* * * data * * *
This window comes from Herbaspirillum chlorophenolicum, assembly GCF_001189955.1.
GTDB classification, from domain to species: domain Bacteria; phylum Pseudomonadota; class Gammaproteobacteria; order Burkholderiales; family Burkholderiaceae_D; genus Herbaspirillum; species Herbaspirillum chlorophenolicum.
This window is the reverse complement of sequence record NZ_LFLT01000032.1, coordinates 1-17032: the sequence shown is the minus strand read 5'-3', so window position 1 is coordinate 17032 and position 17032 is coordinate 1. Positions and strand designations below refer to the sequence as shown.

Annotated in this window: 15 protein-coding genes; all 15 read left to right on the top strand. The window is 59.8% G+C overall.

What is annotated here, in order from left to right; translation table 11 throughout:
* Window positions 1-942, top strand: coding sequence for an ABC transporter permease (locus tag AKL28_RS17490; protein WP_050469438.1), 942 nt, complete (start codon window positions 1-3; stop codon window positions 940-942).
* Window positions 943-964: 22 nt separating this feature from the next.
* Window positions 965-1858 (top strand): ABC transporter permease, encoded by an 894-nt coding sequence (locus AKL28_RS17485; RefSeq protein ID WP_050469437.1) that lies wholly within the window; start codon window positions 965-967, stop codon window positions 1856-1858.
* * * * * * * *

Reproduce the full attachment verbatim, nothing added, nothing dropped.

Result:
This window comes from Herbaspirillum chlorophenolicum, assembly GCF_001189955.1.
GTDB classification, from domain to species: domain Bacteria; phylum Pseudomonadota; class Gammaproteobacteria; order Burkholderiales; family Burkholderiaceae_D; genus Herbaspirillum; species Herbaspirillum chlorophenolicum.
This window is the reverse complement of sequence record NZ_LFLT01000032.1, coordinates 1-17032: the sequence shown is the minus strand read 5'-3', so window position 1 is coordinate 17032 and position 17032 is coordinate 1. Positions and strand designations below refer to the sequence as shown.

Annotated in this window: 15 protein-coding genes; all 15 read left to right on the top strand. The window is 59.8% G+C overall.

What is annotated here, in order from left to right; translation table 11 throughout:
* Window positions 1-942, top strand: coding sequence for an ABC transporter permease (locus tag AKL28_RS17490; protein WP_050469438.1), 942 nt, complete (start codon window positions 1-3; stop codon window positions 940-942).
* Window positions 943-964: 22 nt separating this feature from the next.
* Window positions 965-1858 (top strand): ABC transporter permease, encoded by an 894-nt coding sequence (locus AKL28_RS17485; RefSeq protein ID WP_050469437.1) that lies wholly within the window; start codon window positions 965-967, stop codon window positions 1856-1858.